The Cable Cars in San Francisco. A way for visitors to see the City; meanwhile, locals use it to go to work, school and run errands. One of San Francisco’s most cherished symbols.
When was the last time you took a cable car?
Most countries dedicate one day of the year to celebrate children, as agreed with the ONU. In Mexico, Díadel Niño is widely celebrated at schools, organizations, and within families. On the upcoming occasion of Children’s Day (April 30th), I am posting part of a beautiful poem by Dorothy Law Nolte, Ph.D.
Children Learn What They Live
If children live with encouragement, they learn confidence.
If children live with tolerance, they learn patience.
If children live with praise, they learn appreciation.
If children live with acceptance, they learn to love.
If children live with approval, they learn to like themselves.
If children live with recognition, they learn it is good to have a goal.
If children live with sharing, they learn generosity.
If children live with honesty, they learn truthfulness.
If children live with fairness, they learn justice.
If children live with kindness and consideration, they learn respect.
If children live with security, they learn to have faith in themselves and in those about them.
If children live with love and friendliness, they learn the world is a nice place to live, and
to find love and friendship in the world.
By Lupita Peimbert.
In a city where technology meets local culture every minute of the day, and oftentimes their opinion of each other is blurred by biases and generalizations, the good heart of the people in San Francisco shows up more often than not. We must pay attention.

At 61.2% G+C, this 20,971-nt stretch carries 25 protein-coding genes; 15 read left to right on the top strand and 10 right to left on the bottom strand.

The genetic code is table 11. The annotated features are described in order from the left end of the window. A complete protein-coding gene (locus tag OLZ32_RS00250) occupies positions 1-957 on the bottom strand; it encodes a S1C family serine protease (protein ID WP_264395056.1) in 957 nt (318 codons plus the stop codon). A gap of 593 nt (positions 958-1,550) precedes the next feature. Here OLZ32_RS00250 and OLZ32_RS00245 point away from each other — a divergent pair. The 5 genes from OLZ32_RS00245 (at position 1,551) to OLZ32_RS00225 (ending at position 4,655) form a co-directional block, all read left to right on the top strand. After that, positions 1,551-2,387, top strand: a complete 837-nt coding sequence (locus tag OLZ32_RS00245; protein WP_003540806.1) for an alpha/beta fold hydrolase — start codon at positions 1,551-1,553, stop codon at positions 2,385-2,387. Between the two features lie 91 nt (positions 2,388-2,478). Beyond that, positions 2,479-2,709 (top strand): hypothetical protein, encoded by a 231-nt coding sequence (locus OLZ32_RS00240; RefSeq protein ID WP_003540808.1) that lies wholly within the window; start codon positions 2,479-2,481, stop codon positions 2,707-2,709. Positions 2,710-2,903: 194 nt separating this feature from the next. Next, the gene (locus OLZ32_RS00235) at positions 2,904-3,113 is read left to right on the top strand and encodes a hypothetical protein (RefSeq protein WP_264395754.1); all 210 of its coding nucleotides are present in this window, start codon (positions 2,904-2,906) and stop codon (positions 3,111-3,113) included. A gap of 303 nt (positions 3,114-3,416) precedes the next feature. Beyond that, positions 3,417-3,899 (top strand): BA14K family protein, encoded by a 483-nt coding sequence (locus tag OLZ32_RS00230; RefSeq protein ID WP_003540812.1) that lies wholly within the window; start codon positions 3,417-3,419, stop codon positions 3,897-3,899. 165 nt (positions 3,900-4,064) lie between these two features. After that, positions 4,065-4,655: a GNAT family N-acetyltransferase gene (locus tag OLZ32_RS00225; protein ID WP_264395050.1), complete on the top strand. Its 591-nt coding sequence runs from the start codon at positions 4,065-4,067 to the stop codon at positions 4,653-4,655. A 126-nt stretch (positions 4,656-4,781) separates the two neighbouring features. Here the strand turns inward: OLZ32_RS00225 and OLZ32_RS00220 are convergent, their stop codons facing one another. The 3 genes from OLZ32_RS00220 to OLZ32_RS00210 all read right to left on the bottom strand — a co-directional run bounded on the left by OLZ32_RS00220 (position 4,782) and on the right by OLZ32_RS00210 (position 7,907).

It is Saturday, April 18, 2015. Parents from a Korean-American church brought their kids to the United Nations Plaza by Civic Center Bart, to give lunch in-a-bag and a bottle of water to passers-by, for no reason other than sharing. “God Bless you,” the children say every time they give out.
Not far from them, men and women from SEVA Selfless Service are serving plates of delicious meals to anybody who comes to their tent. “Join Us For a Free Hot Meal,” reads a large sign posted on a vehicle. “We do this one Sunday of the month in San Francisco, and one in Sacramento,” says one of the ladies from SEVA.
Same day, at a friendly coffee shop in McAllister St., a group of writers meets for hours of shared space and internet access, everyone in their creative pursuit, under one organizing group.
Around the same time but in the Mission District, students and docent from the University of California San Francisco’s School of Dentistry provide free dental exams to children.
Meanwhile, several community groups celebrate Cesar Chavez –the beloved leader who fought and won on behalf of the human rights of Latino, Filipino, and other farm workers in California.
On 24th St., passers-by read the many loving and supportive messages on the wall, to a family affected by tragedy due to a fire that left their store and home almost destroyed.
While millions of dollars run and float throughout San Francisco these days, often spent lavishly in sometimes ludicrous things and activities, the daily expressions of empathy and generosity at all levels of income still show up, and we must pay attention. It may be the good heart of the people who have not left San Francisco, or the people in San Francisco whose heart has not left them.
All Content by Lupita Peimbert.
On April we celebrate Khalil Gibran; we remember his legacy, and his passing the 10th of this month many years ago. Gibran was a Lebanese poet, writer, artist, and a mystic. He was born in Bsharri in 1883, and grew up in the United States. Among his most celebrated work, a book composed of 26 poetic essays: The Prophet, published in 1923. The depth and style of Gibran’s prose and poetry made his work very popular in the counterculture of the 1960’s, becoming also part of New Age movements. He wrote in English and Arabic, and The Prophet has been translated to 40 languages. A museum on his honor is in Bsharri, Lebanon, exhibiting his writings and other expressions of Khalil Gibran’s art. He died in New York on April 10th, 1931.
“Wisdom ceases to be wisdom when it becomes
too proud to weep, too grave to laugh,
and too selfish to seek other than itself.”
Content by Lupita Peimbert.